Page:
So live…

Brett Gallaher —  January 28, 2013 — 2 Comments

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I am going to die someday. I have no idea when, where, how, or why, but it is inevitable. Inescapable. Undeniable. Unstoppable.  

Basically, it’s going to happen whether I like it or not. Oh, same goes for you all too. (Sorry).

Depending upon your own beliefs, your thoughts on death may vary drastically. It may be the gateway to eternal life, or the cessation of life entirely. Is it the beginning or end? Is it reunion with those who came before you, or the final goodbye to those you have left behind? What lies behind this veil of death?

Simply put, it is everything… or it is nothing.

Let’s weigh out these implications. You may be surprised at the results. I’m sure most of us would like something to happen after we die. I mean, anything is better than nothing, right? (Well, besides some lava river scenario anyway). But the problem with eternity is…

IT LASTS TOO DAMN LONG.

I don’t care who you are. Living for as little as 500 years would drive me insane, no matter what I was doing. And as I’ve stated my entire life, I have an arrangement with God. He’s going to nuke me after 10,000 years, regardless. After that, I’m out. 

But what is the alternative? Nothing? How could anyone be okay with nothing? With non-existence? Well, a positive thing about non-existence is…

YOU HAVE NO IDEA YOU DON’T EXIST.

I swear, some people think “no afterlife” means they would lay in the dark staring at the roof of their casket for trillions of years. I mean, were you bored to tears all that time you were waiting to be born? Honestly, there is somewhat of a similarity, a commonality with eternity and nothing. Eternity without meaning is nothing. Yet if we did not exist, would that not last forever? Look at the stars? How long have they shone? How long have they known?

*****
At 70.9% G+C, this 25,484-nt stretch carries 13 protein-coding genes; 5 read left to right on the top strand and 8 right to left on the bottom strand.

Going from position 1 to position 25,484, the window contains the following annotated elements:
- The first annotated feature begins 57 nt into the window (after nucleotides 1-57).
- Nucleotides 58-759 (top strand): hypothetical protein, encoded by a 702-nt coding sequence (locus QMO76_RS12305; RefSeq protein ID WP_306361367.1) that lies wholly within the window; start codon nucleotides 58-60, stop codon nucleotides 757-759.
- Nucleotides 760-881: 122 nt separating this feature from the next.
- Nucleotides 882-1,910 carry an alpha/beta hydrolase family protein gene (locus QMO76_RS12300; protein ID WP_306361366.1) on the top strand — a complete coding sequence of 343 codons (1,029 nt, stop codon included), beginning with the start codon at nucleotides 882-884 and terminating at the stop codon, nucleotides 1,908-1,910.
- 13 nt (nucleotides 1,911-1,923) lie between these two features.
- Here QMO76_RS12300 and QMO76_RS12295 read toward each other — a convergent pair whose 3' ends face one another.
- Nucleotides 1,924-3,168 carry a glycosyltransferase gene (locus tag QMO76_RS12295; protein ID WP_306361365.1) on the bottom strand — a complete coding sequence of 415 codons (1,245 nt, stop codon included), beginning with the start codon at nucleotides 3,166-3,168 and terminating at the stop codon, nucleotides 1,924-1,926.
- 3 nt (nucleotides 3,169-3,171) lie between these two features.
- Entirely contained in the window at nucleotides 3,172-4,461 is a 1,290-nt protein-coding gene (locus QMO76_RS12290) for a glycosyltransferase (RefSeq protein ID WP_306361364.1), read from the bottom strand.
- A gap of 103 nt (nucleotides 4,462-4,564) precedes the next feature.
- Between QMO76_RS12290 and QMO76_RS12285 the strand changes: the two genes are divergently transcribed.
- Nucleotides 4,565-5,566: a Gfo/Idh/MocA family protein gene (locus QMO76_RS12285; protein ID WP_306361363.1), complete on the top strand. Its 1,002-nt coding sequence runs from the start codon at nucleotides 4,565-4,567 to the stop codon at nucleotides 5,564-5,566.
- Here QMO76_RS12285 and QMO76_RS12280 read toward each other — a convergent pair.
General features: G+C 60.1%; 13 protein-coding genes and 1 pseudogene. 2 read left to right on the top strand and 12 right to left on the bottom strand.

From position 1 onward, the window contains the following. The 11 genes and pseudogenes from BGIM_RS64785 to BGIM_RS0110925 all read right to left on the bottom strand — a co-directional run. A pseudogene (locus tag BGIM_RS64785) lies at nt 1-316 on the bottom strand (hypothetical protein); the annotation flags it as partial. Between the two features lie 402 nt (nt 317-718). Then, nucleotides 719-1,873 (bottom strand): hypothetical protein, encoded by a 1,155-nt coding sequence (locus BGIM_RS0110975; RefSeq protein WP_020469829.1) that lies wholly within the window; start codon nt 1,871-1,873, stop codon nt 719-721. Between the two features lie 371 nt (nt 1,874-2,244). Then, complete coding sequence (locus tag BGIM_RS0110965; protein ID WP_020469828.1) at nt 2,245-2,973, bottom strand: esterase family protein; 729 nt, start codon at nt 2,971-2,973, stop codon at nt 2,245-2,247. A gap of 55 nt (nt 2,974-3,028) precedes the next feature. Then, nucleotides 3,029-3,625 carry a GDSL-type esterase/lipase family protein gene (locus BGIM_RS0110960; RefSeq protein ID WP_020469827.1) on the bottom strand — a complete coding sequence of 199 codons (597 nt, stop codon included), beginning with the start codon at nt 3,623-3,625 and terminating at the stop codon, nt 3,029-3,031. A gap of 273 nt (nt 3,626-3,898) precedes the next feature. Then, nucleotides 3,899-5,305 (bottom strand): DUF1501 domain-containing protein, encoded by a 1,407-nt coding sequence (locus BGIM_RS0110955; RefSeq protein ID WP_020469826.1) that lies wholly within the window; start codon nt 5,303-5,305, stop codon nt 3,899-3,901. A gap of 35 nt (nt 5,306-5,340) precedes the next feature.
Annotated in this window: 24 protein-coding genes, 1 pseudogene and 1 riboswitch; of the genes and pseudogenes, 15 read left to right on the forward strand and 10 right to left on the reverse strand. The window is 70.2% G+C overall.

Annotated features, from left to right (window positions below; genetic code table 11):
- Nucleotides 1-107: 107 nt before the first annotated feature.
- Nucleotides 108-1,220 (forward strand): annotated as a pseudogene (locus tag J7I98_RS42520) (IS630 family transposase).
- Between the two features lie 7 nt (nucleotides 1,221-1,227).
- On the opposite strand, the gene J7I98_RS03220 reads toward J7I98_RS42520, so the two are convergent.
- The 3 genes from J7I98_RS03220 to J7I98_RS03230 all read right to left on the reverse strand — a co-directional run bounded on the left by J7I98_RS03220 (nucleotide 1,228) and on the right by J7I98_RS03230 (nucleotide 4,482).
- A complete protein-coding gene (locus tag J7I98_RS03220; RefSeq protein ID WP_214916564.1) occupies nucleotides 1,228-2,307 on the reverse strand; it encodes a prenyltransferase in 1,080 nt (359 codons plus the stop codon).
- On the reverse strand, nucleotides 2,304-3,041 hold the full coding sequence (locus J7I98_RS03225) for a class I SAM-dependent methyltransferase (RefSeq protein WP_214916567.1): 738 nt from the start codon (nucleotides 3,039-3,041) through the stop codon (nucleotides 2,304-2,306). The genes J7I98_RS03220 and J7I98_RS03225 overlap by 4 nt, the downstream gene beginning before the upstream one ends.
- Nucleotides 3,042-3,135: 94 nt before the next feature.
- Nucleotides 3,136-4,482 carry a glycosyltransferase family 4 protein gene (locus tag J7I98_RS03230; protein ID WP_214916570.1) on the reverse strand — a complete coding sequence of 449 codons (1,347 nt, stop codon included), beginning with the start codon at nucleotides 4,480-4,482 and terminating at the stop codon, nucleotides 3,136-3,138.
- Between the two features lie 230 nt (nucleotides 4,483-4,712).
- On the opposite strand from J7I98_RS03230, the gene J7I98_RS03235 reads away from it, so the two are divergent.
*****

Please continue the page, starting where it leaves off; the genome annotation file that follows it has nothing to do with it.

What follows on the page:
What lies beyond this life is the greatest mystery of all, but that end should hold little sway over the here and now. Life is a gift, given by a power as mysterious as death itself. Some call it God. Others call it chance. We’re here either by providence, or for no “reason” at all. Again…

all or nothing. 

Now, when we choose what we are living for, we’re simultaneously choosing what we would die for. It is worth the risk. Many could walk the rest of their days as a Christian or an atheist, all in, no matter what lies behind the veil. To believe is to be bold, to march down into the valley of death without fear. Fear means we are allowing death to dictate how we live our lives. This is the greatest injury we can inflict upon our own soul. Life is not about waiting to die.

How long have you been waiting to live?

Find a passion that consumes you, defines you. Make the angels envy your heaven built on earth, made of laughter and tears, long talks and kind deeds. Live a philosophy too grand for a textbook, etched on pages safe from time and ware. Write a symphony played on the heartstrings of strangers, filling your cathedral to the rafters. The agents of death cannot find you there. They bang on the doors as the flood waters rise higher. 

There is nothing to fear, my child. Haven’t you heard?

You are alive. So live.

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Brett Gallaher

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Founder of We Occupy Jesus and Huffington Post blogger. Also, I enjoy paying too much for coffee.

2 responses to So live…

  1. 

    I heard the creepiest thing about this idea on some NPR show last night, this idea of looking down the corridor and finding nothing. I like this story better.

  2. 

    “The moment the doctrine of the immortality is separately taught, man is already fallen. In the flowing of love, in the adoration of humility, there is no question of continuance. No inspired man ever asks this question, or condescends to these evidences. For the soul is true to itself, and the man in whom it is shed abroad cannot wander from the present, which is infinite, to a future which would be finite.” — Ralph Waldo Emerson, The Oversoul

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